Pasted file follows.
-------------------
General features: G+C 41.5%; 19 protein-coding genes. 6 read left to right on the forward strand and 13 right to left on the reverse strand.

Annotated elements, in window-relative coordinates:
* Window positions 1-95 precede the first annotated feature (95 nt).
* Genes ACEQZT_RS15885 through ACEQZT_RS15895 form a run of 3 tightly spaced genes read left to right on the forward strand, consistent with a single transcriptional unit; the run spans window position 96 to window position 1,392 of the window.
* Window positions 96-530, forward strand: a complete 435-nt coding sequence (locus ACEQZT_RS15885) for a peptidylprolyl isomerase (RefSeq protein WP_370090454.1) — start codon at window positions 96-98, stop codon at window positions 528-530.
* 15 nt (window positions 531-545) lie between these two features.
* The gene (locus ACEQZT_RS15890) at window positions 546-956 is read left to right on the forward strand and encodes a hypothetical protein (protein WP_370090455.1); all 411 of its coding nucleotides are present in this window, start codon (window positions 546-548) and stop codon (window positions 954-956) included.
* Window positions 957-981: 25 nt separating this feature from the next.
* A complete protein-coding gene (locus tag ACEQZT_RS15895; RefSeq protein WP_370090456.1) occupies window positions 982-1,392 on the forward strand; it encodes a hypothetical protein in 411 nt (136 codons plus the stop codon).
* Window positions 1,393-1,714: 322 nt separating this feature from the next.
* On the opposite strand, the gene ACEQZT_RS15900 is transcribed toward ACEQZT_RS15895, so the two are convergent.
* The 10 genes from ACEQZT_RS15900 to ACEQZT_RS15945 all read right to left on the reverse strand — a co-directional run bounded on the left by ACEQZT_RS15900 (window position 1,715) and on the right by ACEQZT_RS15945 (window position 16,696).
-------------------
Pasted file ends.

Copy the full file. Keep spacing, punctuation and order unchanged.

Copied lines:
General features: G+C 41.5%; 19 protein-coding genes. 6 read left to right on the forward strand and 13 right to left on the reverse strand.

Annotated elements, in window-relative coordinates:
* Window positions 1-95 precede the first annotated feature (95 nt).
* Genes ACEQZT_RS15885 through ACEQZT_RS15895 form a run of 3 tightly spaced genes read left to right on the forward strand, consistent with a single transcriptional unit; the run spans window position 96 to window position 1,392 of the window.
* Window positions 96-530, forward strand: a complete 435-nt coding sequence (locus ACEQZT_RS15885) for a peptidylprolyl isomerase (RefSeq protein WP_370090454.1) — start codon at window positions 96-98, stop codon at window positions 528-530.
* 15 nt (window positions 531-545) lie between these two features.
* The gene (locus ACEQZT_RS15890) at window positions 546-956 is read left to right on the forward strand and encodes a hypothetical protein (protein WP_370090455.1); all 411 of its coding nucleotides are present in this window, start codon (window positions 546-548) and stop codon (window positions 954-956) included.
* Window positions 957-981: 25 nt separating this feature from the next.
* A complete protein-coding gene (locus tag ACEQZT_RS15895; RefSeq protein WP_370090456.1) occupies window positions 982-1,392 on the forward strand; it encodes a hypothetical protein in 411 nt (136 codons plus the stop codon).
* Window positions 1,393-1,714: 322 nt separating this feature from the next.
* On the opposite strand, the gene ACEQZT_RS15900 is transcribed toward ACEQZT_RS15895, so the two are convergent.
* The 10 genes from ACEQZT_RS15900 to ACEQZT_RS15945 all read right to left on the reverse strand — a co-directional run bounded on the left by ACEQZT_RS15900 (window position 1,715) and on the right by ACEQZT_RS15945 (window position 16,696).